2.4.2 Uploading File Using Impulse UI
Impulse provides a convenient way to create a table and upload data to it. Data uploaded to impulse is partitioned and indexed for efficient query. This section describes how to upload data into a table using Impulse’s file upload mechanism.
Step 1: Upload Data
- From the main navigation menu, click “Load Data”
- Drag and drop as many files as you want to upload to a table. You may browse and upload files as well. See Figure 2.4.2a below.
- Fill out the form (See Figure 2.4.2b below):
- Warehouse: from the drop down, select the data warehouse in which you wish to create the table.
- Datasource: Give a meaningful name to your datasource. The datasource is analogous to a table in RDBMS paradigm. If the table name within the selected warehouse exists, the data will be uploaded in the existing table, else a new table will be created.
- Input Source: Since we are uploading, leave the default selection as “Browse & Upload”. For other types of input source, see the appropriate sections of this document.
- File Format: Select the appropriate file format of the data file you are uploading. The supported file formats are:
- CSV or comma separated values
- TSV or tab separated values
- PSV or pipe separated values
- JSON (line delimited) meaning each line in the file represents a single row
- Input Header: This field is optional. If your input file is delimited (csv, psv, tsv) and does not contain the field header as the first line in each uploaded file, provide a comma separated list of header. Leave this field empty if your input file contains the header, otherwise, the ingestion engine will try to ingest the first line as data and not as header.
- Click Next button to configure the indexing and partitioning of data for efficient query execution.
Step 2: Column Mapping and Partition Parameters
After clicking the “Next” button in step 1, the next page will shows the parameters for the step 2 (see Figure 2.4.2c for example). These parameters control how the data indexing and partitions will be created. The description of each field within this step is as follows:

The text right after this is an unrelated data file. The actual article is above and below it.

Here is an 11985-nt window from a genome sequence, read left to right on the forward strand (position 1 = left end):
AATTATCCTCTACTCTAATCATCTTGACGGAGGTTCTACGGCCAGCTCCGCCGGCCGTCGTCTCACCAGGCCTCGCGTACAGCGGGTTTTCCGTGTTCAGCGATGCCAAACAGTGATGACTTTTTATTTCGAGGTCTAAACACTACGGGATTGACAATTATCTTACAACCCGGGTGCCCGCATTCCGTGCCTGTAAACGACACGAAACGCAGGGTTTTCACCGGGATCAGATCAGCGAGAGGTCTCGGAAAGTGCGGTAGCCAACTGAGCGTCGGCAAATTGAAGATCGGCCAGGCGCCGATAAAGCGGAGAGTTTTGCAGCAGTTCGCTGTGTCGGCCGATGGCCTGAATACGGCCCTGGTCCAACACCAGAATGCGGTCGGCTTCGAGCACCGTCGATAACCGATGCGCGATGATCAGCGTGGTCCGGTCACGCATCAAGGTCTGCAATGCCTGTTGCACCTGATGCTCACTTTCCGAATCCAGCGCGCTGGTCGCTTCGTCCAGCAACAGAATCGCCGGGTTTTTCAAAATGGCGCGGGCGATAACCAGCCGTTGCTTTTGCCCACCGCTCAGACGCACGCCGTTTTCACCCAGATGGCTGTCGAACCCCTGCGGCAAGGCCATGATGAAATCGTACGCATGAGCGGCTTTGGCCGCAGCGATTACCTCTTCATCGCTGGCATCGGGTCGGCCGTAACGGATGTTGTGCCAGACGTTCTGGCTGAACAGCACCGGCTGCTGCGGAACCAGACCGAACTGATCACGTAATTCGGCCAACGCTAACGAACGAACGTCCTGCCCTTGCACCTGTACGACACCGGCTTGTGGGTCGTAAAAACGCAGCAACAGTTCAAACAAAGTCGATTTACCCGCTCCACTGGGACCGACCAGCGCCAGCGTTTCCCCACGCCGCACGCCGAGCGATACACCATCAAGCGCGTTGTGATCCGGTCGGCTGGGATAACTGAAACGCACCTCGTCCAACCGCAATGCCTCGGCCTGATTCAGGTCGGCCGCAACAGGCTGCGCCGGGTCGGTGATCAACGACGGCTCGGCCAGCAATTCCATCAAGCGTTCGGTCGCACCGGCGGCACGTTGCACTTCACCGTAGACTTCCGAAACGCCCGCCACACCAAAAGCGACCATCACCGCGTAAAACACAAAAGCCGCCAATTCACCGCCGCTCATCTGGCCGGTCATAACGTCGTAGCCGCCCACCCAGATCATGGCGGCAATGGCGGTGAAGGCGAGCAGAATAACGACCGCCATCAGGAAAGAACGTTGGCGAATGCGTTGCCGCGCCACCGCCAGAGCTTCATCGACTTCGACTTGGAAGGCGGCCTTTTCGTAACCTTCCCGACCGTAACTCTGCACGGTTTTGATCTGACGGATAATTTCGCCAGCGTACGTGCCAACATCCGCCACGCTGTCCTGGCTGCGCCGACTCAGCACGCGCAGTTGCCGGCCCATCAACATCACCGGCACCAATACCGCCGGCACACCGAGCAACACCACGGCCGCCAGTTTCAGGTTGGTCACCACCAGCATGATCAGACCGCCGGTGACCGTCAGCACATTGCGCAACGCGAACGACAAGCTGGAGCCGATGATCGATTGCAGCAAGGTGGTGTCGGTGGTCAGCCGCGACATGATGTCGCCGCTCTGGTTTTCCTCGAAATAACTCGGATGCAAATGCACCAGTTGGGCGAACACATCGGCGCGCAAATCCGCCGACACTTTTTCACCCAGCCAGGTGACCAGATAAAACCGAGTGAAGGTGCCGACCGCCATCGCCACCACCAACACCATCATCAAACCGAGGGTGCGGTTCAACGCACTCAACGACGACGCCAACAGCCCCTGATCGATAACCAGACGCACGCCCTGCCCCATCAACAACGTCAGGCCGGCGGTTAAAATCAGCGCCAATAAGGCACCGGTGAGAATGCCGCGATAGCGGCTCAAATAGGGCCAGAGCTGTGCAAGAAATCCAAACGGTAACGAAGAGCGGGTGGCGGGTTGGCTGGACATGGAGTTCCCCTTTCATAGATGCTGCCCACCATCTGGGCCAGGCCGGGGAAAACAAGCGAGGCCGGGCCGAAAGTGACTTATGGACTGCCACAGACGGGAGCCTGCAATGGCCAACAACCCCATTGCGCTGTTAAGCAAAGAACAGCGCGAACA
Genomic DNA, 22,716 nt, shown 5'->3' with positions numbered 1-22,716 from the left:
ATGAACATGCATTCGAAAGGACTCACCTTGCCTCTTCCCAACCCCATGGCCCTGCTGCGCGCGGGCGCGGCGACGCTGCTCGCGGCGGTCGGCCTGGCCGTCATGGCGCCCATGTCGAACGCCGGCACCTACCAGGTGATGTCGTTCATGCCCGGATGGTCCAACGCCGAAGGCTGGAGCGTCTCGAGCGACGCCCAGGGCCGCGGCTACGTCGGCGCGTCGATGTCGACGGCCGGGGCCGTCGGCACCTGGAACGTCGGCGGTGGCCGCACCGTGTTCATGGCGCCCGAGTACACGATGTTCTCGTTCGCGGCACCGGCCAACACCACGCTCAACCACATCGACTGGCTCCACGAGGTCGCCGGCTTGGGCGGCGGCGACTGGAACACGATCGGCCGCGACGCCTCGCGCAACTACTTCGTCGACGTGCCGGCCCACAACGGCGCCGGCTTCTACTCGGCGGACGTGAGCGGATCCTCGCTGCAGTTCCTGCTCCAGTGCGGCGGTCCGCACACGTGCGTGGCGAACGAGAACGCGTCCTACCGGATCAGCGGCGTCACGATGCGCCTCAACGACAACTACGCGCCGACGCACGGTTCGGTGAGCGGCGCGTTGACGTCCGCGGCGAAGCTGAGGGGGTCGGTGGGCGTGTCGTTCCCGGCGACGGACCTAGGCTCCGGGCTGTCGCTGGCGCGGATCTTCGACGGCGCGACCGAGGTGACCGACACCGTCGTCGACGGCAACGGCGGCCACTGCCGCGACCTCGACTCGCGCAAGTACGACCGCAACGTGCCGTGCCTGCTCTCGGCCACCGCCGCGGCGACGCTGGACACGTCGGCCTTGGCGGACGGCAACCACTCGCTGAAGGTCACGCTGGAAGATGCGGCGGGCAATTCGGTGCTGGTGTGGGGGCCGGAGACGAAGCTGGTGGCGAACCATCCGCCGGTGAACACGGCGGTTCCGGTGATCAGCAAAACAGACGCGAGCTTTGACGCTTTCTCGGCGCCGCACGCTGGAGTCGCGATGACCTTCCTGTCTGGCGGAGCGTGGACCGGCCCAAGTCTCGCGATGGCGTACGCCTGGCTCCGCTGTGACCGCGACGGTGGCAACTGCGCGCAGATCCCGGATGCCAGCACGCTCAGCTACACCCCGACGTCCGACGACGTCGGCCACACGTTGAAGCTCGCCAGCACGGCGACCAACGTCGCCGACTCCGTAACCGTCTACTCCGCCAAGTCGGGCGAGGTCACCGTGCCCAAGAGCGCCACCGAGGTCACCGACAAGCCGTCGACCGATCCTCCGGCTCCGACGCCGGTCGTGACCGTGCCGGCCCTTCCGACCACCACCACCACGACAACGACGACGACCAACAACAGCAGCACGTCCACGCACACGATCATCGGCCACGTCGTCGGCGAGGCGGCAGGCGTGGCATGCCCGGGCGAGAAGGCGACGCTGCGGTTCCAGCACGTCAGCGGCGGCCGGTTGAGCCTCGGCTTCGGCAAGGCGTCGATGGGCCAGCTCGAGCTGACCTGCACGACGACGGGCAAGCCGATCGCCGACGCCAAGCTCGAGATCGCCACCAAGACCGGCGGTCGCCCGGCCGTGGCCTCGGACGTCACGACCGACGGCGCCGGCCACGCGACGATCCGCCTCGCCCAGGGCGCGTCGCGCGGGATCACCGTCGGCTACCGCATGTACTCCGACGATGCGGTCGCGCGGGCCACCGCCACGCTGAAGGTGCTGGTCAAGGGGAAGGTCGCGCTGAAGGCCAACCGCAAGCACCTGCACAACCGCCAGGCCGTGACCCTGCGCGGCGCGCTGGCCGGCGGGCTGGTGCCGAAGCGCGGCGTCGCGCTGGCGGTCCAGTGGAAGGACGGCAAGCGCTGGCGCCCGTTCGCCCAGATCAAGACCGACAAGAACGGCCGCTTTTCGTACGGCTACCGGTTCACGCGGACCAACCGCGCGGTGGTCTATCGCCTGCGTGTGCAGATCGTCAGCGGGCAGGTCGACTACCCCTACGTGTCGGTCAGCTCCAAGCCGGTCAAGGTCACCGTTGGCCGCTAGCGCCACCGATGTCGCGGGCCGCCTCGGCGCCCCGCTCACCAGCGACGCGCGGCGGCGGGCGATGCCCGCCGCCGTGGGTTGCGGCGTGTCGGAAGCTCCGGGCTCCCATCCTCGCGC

**For the best result, use a date or time based column as the primary partition column. If none of the column can be parsed as a date/time, do not use any partition.**
- Datasource: the table name (as set in step 1 above)
- Secondary Partition Strategy: This defines the column or columns that will be used to create the secondary partition. Impulse supports two types of secondary partition strategies:
- Dynamic: This is the best partition strategy and does the most efficient partitioning based on the data. In most cases, you will leave this as the default secondary partition strategy.
- Single Column: If your data will have only one column in the group by or where clause, this single column based strategy will likely to work the best. However, this is highly discouraged to use a single column based partitioning.
- Primary Partition Granularity: If you have a date/time based primary column, this parameter specifies how your data will be split into partitions. For example, if you select a “day” for the granularity level, the entire data will be grouped by day and split into partitions.
- Missing Datetime Placeholder: If you select a date/time based column as the primary partition column and if any of the rows contains invalid/missing/null values for the primary partition column, it will fill the missing value with this placeholder datetime.
- Max Parallel Upload Tasks: This parameter defines how many threads the system will create to upload the data in parallel. For a single node deployment, this should be set at maximum of 60% of number of available CPU cores in your server. For example, if you have 32-core CPU, set the max parallel tasks as 20 or less. For a distributed cluster nodes, this value should be 60% of the sum of cores of all worker nodes.
- Upload Mode: Specify whether you want to append rows to and existing table or overwrite existing partition.
Field Mapping: System will try to guess the datatypes of each column. In case of incorrect interpretation, you should edit the datatypes of every column that were incorrectly interpreted. Only the “STRING” “LONG” and “DOUBLE” datatypes are supported. Dates are represented as a STRING datatype.
From the field mapping section, select the primary partition column, preferably a datetime column.
you must specify the datetime format of the primary partition column. ISO date format and joda-time datetime ( https://www.joda.org/joda-time/key_format.html ) format are supported.
If your secondary partition strategy is “Single Column” based, you must select the secondary partition column.
At the bottom of the page, the system displays a few lines of actual data to help you to see the datatype, format and sample values of the actual dataset.
To start indexing, click the “Load and Index” button.
This will open the “Tasks” page that shows a list of all active or completed indexing tasks. See Figure 2.4.2d as an example.